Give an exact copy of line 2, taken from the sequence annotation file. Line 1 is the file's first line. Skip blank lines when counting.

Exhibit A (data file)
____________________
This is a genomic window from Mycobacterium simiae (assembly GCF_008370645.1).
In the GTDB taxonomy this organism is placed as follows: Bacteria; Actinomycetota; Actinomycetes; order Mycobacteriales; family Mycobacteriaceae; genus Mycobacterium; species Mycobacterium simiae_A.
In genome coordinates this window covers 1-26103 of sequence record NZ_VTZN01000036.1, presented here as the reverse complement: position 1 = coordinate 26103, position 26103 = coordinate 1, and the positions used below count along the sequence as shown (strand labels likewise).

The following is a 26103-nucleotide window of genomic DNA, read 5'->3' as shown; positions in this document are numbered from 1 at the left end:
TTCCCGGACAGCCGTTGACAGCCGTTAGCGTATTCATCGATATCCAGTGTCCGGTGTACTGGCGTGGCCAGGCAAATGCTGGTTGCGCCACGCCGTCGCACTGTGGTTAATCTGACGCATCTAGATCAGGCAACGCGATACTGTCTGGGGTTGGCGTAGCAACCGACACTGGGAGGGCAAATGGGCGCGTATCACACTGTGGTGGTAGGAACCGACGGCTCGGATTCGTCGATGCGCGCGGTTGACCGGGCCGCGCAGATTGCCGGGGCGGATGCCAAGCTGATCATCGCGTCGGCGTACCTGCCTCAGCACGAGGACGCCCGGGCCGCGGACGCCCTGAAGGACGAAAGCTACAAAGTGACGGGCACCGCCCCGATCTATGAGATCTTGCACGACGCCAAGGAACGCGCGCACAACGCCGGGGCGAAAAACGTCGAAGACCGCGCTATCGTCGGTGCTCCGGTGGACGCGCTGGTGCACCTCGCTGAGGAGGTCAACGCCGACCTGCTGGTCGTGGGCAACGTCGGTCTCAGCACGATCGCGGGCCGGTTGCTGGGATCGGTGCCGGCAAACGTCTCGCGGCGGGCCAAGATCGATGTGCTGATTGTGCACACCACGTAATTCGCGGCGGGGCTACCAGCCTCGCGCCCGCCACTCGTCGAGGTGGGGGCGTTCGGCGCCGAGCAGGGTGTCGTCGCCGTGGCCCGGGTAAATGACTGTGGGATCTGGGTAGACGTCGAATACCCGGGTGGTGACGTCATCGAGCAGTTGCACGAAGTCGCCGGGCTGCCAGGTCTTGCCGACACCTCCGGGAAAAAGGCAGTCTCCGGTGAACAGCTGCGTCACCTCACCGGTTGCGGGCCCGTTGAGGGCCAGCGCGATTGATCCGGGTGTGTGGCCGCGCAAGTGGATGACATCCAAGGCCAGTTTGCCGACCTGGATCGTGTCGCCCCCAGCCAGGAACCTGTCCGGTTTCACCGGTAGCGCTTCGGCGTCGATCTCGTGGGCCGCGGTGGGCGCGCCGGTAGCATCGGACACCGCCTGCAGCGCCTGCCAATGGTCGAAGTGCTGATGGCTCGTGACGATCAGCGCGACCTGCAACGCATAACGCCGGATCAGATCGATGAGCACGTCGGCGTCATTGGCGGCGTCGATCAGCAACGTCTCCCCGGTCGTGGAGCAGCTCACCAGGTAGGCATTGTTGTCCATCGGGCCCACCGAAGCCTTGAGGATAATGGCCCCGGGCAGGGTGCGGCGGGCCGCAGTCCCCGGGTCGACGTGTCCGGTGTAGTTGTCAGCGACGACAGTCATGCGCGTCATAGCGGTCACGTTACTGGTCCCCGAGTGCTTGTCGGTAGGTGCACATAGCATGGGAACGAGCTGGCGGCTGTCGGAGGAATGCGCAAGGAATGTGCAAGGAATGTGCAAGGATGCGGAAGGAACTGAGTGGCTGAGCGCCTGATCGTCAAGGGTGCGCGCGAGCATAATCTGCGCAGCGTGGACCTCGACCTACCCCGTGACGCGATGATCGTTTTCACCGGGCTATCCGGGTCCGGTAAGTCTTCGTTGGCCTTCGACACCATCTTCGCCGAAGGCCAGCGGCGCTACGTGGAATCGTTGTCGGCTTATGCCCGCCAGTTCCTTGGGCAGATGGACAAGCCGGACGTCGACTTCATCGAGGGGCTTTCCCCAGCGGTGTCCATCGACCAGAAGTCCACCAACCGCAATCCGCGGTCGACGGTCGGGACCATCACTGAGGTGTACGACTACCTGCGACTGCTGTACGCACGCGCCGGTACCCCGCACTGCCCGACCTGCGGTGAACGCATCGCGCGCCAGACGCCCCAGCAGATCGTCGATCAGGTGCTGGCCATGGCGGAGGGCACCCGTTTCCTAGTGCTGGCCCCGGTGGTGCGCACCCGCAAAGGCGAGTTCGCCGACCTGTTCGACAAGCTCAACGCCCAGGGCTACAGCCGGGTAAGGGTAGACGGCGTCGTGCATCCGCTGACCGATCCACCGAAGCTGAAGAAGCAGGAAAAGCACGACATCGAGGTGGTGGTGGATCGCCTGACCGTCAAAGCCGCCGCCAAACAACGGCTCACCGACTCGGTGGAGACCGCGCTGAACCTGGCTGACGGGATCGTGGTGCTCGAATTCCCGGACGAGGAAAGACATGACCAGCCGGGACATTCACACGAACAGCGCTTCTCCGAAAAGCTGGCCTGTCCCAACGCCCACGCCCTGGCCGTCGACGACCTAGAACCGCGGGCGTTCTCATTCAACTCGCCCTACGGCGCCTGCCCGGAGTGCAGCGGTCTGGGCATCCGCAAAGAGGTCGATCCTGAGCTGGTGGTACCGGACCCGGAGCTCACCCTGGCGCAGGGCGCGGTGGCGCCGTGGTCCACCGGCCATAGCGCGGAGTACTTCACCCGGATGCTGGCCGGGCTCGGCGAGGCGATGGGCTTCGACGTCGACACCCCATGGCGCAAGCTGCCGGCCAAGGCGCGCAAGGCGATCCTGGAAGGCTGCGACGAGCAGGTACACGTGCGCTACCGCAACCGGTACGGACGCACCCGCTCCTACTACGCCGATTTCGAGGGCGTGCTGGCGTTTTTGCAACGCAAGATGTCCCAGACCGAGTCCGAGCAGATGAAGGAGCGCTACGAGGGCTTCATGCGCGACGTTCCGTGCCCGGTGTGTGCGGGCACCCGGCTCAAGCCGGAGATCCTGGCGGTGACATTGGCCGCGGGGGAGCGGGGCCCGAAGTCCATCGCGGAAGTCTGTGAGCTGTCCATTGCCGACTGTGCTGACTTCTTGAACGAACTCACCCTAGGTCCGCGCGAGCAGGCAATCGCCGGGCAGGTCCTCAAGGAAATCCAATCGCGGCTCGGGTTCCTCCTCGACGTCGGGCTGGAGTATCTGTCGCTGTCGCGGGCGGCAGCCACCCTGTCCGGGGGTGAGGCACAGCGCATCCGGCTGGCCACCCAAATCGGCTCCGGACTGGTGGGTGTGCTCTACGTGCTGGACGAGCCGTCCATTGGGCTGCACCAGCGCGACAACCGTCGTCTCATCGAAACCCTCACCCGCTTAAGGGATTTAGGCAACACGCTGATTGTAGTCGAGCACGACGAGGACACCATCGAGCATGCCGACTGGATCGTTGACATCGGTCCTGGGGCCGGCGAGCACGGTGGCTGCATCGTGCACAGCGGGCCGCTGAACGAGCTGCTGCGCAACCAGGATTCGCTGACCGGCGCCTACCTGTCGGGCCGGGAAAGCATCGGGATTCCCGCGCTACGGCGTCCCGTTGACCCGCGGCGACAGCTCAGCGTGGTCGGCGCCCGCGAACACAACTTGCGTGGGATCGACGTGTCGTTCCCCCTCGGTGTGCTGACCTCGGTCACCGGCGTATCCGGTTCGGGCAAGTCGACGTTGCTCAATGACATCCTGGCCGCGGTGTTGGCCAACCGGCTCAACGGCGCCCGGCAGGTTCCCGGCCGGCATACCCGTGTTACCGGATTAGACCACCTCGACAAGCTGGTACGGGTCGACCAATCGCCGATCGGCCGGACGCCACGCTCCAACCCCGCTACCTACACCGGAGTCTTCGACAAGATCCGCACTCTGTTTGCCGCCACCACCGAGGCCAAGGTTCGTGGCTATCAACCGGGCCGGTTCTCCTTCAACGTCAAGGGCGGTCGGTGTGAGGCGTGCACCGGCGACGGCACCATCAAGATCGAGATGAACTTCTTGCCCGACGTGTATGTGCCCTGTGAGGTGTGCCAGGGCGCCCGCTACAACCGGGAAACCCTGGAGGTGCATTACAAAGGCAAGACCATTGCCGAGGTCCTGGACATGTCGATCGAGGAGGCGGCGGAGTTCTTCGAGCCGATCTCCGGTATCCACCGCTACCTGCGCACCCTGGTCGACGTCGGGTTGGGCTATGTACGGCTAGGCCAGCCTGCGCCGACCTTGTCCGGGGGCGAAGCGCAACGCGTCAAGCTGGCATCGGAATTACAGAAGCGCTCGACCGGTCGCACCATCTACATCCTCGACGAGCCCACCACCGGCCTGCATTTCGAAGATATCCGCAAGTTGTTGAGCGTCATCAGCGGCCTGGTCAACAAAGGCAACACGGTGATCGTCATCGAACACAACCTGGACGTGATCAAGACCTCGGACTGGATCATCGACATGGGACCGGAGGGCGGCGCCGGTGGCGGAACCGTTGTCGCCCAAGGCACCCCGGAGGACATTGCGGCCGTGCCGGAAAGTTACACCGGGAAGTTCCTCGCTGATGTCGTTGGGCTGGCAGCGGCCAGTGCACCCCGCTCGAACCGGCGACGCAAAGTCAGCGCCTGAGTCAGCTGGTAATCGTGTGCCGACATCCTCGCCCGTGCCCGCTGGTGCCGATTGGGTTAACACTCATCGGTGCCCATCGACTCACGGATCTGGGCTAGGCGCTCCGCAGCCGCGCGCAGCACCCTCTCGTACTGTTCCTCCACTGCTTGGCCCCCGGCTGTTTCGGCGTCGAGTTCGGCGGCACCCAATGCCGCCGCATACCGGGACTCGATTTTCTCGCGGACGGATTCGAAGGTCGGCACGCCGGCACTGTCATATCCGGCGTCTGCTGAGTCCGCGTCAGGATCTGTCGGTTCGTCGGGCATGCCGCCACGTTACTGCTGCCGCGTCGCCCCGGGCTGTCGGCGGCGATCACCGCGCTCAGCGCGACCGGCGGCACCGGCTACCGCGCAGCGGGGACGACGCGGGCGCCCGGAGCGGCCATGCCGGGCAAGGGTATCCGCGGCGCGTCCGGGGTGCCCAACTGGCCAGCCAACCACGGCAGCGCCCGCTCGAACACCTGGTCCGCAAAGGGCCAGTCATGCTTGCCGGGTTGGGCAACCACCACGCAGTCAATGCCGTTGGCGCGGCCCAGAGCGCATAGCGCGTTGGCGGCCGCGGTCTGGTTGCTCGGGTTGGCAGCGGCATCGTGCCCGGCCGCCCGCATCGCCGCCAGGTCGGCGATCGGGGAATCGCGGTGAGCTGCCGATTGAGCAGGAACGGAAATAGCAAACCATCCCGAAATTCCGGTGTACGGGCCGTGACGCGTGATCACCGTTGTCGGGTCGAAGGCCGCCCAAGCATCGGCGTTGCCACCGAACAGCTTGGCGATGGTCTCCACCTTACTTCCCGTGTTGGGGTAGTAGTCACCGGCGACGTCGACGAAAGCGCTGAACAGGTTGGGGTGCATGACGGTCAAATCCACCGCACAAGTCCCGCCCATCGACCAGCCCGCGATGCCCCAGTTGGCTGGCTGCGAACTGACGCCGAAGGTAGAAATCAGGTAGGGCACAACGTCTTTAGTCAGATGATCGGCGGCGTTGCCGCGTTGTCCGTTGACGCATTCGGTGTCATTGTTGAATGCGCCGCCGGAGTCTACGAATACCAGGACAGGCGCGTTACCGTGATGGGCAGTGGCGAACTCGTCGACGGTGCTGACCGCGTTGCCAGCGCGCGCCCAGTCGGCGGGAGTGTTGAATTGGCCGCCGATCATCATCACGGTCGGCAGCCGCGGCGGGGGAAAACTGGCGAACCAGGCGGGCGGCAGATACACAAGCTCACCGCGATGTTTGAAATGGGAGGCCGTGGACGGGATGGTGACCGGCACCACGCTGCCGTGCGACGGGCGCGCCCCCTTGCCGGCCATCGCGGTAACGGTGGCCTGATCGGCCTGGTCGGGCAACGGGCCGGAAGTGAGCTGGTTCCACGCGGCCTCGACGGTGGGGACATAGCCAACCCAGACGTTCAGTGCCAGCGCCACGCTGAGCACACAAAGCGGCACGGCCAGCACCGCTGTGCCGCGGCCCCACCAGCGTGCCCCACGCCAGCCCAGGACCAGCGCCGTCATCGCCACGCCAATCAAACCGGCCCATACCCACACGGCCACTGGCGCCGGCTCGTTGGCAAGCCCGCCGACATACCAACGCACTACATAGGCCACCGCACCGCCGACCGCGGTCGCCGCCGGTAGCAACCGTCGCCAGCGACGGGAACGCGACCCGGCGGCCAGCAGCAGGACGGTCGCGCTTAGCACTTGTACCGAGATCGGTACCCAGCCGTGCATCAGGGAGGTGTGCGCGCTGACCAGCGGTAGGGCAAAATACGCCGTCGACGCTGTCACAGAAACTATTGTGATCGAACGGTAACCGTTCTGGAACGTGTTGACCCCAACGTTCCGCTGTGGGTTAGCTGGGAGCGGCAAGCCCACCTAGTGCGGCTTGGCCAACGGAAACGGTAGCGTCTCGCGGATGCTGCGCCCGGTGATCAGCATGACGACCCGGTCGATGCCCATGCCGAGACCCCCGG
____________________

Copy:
In the GTDB taxonomy this organism is placed as follows: Bacteria; Actinomycetota; Actinomycetes; order Mycobacteriales; family Mycobacteriaceae; genus Mycobacterium; species Mycobacterium simiae_A.